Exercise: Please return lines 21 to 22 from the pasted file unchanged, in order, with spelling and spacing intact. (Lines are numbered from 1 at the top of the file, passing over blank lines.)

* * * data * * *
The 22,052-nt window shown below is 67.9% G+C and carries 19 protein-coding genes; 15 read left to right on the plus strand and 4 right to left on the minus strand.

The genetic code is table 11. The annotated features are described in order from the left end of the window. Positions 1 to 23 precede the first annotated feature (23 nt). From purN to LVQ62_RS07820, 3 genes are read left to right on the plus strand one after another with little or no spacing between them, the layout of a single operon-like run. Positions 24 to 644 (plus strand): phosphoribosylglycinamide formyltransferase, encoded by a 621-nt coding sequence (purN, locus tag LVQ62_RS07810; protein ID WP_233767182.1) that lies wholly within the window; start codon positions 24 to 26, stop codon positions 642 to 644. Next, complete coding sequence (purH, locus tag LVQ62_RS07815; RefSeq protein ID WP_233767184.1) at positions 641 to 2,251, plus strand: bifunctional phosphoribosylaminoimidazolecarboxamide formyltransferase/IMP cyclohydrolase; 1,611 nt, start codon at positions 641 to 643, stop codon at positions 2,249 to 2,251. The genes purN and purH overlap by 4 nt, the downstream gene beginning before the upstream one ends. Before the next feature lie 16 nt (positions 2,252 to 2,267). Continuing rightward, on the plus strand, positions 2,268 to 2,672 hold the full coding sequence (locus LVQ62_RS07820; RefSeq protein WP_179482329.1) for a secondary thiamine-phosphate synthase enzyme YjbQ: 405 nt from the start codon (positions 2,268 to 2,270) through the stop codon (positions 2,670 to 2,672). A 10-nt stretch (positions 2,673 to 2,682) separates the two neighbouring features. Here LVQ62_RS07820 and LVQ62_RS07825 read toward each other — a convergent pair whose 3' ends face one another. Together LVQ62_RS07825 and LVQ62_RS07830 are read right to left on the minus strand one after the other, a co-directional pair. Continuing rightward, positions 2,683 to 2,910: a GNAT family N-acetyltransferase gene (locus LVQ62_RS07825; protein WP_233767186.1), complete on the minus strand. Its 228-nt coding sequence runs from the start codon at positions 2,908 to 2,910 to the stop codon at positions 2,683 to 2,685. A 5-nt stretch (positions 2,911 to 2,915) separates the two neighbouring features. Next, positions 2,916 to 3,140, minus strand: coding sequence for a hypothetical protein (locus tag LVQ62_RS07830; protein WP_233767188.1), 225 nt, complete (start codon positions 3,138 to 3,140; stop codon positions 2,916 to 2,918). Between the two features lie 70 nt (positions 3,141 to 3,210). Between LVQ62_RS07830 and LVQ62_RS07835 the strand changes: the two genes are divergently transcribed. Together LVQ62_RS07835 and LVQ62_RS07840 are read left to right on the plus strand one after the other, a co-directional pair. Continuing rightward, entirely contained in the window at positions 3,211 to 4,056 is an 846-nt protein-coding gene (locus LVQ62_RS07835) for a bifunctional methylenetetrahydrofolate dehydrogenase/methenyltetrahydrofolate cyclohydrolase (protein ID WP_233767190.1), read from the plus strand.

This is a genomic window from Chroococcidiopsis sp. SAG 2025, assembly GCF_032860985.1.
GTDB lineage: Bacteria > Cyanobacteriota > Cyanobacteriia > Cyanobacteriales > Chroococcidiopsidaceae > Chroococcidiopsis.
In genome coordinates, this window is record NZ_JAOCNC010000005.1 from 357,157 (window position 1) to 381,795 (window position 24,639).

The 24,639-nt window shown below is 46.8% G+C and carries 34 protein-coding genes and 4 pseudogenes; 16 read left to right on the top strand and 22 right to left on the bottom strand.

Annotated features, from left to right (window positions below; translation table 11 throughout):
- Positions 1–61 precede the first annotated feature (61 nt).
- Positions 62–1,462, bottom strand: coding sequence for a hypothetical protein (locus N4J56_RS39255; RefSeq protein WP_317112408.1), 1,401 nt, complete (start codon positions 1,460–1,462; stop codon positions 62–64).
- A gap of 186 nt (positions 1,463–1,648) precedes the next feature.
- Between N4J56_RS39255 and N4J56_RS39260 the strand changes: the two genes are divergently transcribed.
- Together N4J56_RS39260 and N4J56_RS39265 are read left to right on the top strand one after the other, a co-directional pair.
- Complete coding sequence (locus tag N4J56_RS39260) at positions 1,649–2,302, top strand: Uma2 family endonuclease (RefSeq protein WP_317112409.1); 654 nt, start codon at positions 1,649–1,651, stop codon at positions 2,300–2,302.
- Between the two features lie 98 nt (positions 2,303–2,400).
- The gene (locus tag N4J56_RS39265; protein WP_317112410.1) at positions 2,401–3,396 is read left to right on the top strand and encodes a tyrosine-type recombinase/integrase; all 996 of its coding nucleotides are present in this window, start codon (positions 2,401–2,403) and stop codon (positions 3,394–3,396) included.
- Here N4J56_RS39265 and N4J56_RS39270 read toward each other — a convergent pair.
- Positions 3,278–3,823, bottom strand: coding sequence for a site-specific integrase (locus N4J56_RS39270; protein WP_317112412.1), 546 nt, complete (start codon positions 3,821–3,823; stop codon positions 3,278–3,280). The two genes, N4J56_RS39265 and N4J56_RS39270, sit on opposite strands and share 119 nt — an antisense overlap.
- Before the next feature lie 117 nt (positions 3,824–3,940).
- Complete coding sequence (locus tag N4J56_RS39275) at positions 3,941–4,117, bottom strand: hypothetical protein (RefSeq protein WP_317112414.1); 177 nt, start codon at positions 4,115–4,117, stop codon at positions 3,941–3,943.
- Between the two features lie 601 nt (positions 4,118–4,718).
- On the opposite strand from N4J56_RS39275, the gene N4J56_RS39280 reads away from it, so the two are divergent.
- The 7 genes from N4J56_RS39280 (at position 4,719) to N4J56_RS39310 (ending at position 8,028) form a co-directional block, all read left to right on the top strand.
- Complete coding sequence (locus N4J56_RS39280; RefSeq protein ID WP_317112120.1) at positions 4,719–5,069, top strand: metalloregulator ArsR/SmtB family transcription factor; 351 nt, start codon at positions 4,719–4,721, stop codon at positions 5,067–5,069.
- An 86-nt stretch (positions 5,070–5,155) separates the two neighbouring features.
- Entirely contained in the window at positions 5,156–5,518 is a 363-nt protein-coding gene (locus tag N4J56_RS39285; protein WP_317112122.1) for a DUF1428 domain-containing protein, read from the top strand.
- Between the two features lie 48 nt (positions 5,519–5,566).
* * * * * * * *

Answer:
- On the opposite strand from N4J56_RS39275, the gene N4J56_RS39280 reads away from it, so the two are divergent.
- The 7 genes from N4J56_RS39280 (at position 4,719) to N4J56_RS39310 (ending at position 8,028) form a co-directional block, all read left to right on the top strand.